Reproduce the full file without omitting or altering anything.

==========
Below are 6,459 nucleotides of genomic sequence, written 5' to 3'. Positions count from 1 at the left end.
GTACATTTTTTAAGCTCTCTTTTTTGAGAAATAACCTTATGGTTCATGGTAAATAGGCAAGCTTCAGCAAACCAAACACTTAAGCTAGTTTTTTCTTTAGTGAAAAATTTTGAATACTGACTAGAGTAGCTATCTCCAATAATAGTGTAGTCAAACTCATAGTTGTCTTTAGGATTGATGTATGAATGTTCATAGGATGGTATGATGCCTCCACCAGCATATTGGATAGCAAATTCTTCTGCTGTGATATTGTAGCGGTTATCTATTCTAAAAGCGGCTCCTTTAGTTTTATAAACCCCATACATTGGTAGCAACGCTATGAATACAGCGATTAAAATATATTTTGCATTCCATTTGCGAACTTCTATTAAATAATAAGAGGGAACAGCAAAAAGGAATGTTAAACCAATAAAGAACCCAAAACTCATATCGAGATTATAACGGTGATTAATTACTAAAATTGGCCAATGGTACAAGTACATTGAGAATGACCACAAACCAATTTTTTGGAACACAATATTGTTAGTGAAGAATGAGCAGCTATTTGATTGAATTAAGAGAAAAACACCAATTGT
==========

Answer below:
Below are 6,459 nucleotides of genomic sequence, written 5' to 3'. Positions count from 1 at the left end.
GTACATTTTTTAAGCTCTCTTTTTTGAGAAATAACCTTATGGTTCATGGTAAATAGGCAAGCTTCAGCAAACCAAACACTTAAGCTAGTTTTTTCTTTAGTGAAAAATTTTGAATACTGACTAGAGTAGCTATCTCCAATAATAGTGTAGTCAAACTCATAGTTGTCTTTAGGATTGATGTATGAATGTTCATAGGATGGTATGATGCCTCCACCAGCATATTGGATAGCAAATTCTTCTGCTGTGATATTGTAGCGGTTATCTATTCTAAAAGCGGCTCCTTTAGTTTTATAAACCCCATACATTGGTAGCAACGCTATGAATACAGCGATTAAAATATATTTTGCATTCCATTTGCGAACTTCTATTAAATAATAAGAGGGAACAGCAAAAAGGAATGTTAAACCAATAAAGAACCCAAAACTCATATCGAGATTATAACGGTGATTAATTACTAAAATTGGCCAATGGTACAAGTACATTGAGAATGACCACAAACCAATTTTTTGGAACACAATATTGTTAGTGAAGAATGAGCAGCTATTTGATTGAATTAAGAGAAAAACACCAATTGT